Gerd G.M. Brockmann
such a channel of communication between your works, that springs from the way you juxtapose ideas and media: as Thomas Demand once said, "nowadays art can no longer rely much on symbolic strategies and has to probe psychological narrative elements within the medium instead". What's your point about this? And in particular, how much do you explicitly think of a narrative for your works?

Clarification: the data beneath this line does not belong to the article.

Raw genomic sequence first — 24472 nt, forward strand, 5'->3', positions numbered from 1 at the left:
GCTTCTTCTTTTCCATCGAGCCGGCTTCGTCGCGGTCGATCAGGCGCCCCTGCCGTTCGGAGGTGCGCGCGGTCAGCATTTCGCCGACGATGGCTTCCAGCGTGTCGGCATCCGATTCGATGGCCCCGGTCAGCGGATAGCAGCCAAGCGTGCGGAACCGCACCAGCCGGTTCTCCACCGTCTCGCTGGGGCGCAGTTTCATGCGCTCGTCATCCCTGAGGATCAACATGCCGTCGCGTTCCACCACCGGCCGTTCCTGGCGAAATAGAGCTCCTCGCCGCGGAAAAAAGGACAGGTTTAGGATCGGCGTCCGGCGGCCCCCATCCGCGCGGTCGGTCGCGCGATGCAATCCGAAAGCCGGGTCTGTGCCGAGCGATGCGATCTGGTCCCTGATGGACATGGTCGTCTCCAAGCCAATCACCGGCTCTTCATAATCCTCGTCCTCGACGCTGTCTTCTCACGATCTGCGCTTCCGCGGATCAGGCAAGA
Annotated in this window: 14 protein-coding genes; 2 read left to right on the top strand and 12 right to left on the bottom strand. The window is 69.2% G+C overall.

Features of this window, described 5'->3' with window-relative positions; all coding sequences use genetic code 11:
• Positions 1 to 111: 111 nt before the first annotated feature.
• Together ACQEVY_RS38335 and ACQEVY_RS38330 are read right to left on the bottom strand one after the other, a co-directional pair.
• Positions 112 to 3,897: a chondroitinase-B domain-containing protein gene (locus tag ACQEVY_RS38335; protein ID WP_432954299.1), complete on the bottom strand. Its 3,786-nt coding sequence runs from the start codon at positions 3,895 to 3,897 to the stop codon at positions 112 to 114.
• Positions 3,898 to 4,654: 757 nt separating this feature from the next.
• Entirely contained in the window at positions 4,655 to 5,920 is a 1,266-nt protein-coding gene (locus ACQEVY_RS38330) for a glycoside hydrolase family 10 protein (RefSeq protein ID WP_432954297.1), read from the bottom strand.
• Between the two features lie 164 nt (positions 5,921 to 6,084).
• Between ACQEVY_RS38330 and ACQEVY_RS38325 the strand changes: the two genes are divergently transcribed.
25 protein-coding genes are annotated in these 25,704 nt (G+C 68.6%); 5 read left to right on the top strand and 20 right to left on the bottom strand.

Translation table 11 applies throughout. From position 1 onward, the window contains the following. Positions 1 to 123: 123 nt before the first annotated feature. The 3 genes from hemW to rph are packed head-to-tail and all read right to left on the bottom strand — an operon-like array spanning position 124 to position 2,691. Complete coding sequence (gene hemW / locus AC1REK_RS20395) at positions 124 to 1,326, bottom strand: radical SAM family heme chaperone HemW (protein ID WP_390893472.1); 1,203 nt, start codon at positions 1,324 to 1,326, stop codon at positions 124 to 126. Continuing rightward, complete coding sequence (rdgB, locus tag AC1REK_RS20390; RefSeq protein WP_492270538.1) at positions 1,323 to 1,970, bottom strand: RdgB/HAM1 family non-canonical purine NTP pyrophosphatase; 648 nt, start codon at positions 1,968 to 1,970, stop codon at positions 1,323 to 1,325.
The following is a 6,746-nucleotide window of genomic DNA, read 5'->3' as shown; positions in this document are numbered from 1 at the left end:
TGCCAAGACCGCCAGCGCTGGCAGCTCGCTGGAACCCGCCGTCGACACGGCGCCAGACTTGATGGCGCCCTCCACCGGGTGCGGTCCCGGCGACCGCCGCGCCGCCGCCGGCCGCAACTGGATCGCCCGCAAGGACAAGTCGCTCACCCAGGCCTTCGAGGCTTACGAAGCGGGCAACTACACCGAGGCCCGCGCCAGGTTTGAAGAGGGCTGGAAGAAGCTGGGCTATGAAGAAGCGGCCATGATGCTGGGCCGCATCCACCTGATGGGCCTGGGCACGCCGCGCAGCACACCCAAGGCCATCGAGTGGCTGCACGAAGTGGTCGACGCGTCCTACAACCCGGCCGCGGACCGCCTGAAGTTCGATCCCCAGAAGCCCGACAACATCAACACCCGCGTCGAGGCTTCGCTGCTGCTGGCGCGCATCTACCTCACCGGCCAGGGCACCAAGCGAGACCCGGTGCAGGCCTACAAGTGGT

EGO HAS FALLEN has certainly parallels to Boltanski's work “Exit” to pull, since this dimly the likeness of a human being gives and gets a mood of melancholy forth the leaves appear the presence of the past as irretrievably past. The memory work thus becomes a part of the work. This work contributes similar Boltanski's “Exit” not only a media criticism in itself but also an institutional critique that affects society as a whole. The criticism of social conditions and media criticism as well contextuality are a concern to me in my artistic work. To additionally provide on the symbolic strategy, the work with a psychological level I have title and visual impact related to the subject of the individual in a mass society. Decisive for this is the communicative process between the individual and the group and the new media increasingly confusing Terrain of communication in the own EGO never seem to fall, because we always show on the social media only the best side of our lives and it outwards raises towards no shadows. During these years your works have been exhibited in several occasions, both in the Europe and in Turkey: your shows are marked out with a successful attempt to delete the barriers between the artists and the viewers, who are urged to evolve from the condition of a mere passive audience to more conscius participants. So before taking leave from this interesting conversation I would like to pose a a question about the nature of the relation with your audience: in particular, do you
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